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A Call to Fight Feminicide, in Juarez and Beyond

October 19, 2012

A Call to Fight Feminicide, in Juarez and Beyond

Laval author puts a structural lens on the killings of women and girls

by Abby Lippman

Féminicides et impunité: Le cas de Ciudad Juarez (Feminicide and Impunity: The case of Ciudad Juarez, Les Éditions Écosociété: 2012), by Marie France Labrecque. Photo: Les Éditions Écosociété

MONTREAL—Ciudad Juarez. The name conjures up images of violence, maquiladoras, drug traffickers, kidnappings, military interventions, and dead women—too many dead women—in the city's streets.

In her book, Féminicides et impunité: Le cas de Ciudad Juarez (Feminicide and Impunity: The case of Ciudad Juarez, Les Éditions Écosociété: 2012), Marie France Labrecque explores in detail how (and why) women have been special targets, going beyond the usual explanations (organized crime, battles for turf among narco-traffickers, the documented inhumane conditions of maquiladora work, etc.) to relate these deaths to what she calls “feminicides” (féminicides).

Feminicide refers to a system of violence that results from state policies that create social, cultural, economic, and political inequalities and inequities for women and girls. It encompasses more than does the word femicide, the killing, rape, and violence against women and girls because they are women. Making this distinction lets Marie France Labrecque clarify how the ongoing murders of women are embedded in multiple structures of patriarchy found in the family, in society, and in state policies.

Labrecque, a professor emeritus at the University of Laval specializing in Mexico and political economy, argues convincingly that without a deep understanding of feminicide, the political changes needed to end the killings in Ciudad Juarez—and elsewhere—won't be possible. She supports her arguments with quantitative and qualitative data, all horrific and sometimes too much to digest in a single reading.

These details give insights into what needs to be changed to end the murders, punish those who are responsible, and begin to build a more just and equitable society. But they also suggest that making change will not be easy. In fact, women’s rights activists who traveled to Mexico in January 2012 actually found a continuing overall increase in deaths of women and girls since 2006, especially in the border state of Chihuahua where Ciudad Juarez is located, with this happening despite special agencies and programs set up by the Mexican government allegedly to address violence against women.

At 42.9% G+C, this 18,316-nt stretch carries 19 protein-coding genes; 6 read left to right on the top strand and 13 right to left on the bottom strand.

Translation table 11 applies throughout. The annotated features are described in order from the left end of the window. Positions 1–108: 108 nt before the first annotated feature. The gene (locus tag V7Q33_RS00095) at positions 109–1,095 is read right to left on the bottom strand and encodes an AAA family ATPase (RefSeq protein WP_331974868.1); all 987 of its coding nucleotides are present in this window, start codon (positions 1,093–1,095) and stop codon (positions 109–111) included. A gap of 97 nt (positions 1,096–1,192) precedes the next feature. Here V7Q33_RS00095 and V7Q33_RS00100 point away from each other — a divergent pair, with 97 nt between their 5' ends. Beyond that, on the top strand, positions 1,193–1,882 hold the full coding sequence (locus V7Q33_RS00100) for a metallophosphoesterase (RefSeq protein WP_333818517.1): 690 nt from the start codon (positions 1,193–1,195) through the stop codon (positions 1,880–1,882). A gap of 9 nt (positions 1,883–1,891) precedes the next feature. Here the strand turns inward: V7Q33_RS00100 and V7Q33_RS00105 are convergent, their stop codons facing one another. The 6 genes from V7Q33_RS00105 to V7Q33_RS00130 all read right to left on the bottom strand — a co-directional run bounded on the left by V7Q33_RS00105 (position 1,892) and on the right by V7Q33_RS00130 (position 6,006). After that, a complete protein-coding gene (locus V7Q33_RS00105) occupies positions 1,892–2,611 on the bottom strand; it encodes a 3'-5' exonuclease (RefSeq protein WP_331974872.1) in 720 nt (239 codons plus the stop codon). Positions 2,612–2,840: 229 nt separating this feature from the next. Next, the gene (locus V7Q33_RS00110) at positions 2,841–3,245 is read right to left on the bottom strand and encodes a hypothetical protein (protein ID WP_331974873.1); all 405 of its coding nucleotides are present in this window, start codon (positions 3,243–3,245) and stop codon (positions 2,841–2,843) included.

During the spring presidential election campaign in Mexico, students and others demonstrated against the complicity of the government and its contributions to crime and corruption. Their protests continue, and it is to be hoped that Enrique Peña Nieto, the newly-elected president who begins his term this winter, will listen to their calls and establish the conditions in which full human rights are guaranteed for women and all citizens.

However, it already seems more likely that Peña Nieto's administration will only perpetuate the practices of past governments and do little to end the violence and murders of women. Fears are that he will continue past policies and privilege the militarization of the fight against drug cartels, fail to stop and punish the corruption within the army and police, and do nothing substantive to end the killings of women and girls.

If that is the case, women will remain oppressed and all that Labrecque relates in her powerful book will continue—including the complicity of the USA and Canadian governments in these practices. Therefore, it's important for feminists and others to keep pressing for change and an end to impunity, not only in Ciudad Juarez, but also here in Quebec and Canada where there is need for more and strengthened solidarity with Indigenous women whose lives and rights have not been protected by past and current governments.

The conditions underlying femicide and feminicide are not just over “there”: they are impediments to full justice for all women and girls here, too.

Abby Lippman is a community activist/feminist/researcher-writer in Montreal. An abridged version of this review, translated to French, has been published in aBabord magazine (October/November issue).

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The Dominion is a monthly paper published by an incipient network of independent journalists in Canada. It aims to provide accurate, critical coverage that is accountable to its readers and the subjects it tackles. Taking its name from Canada's official status as both a colony and a colonial force, the Dominion examines politics, culture and daily life with a view to understanding the exercise of power.

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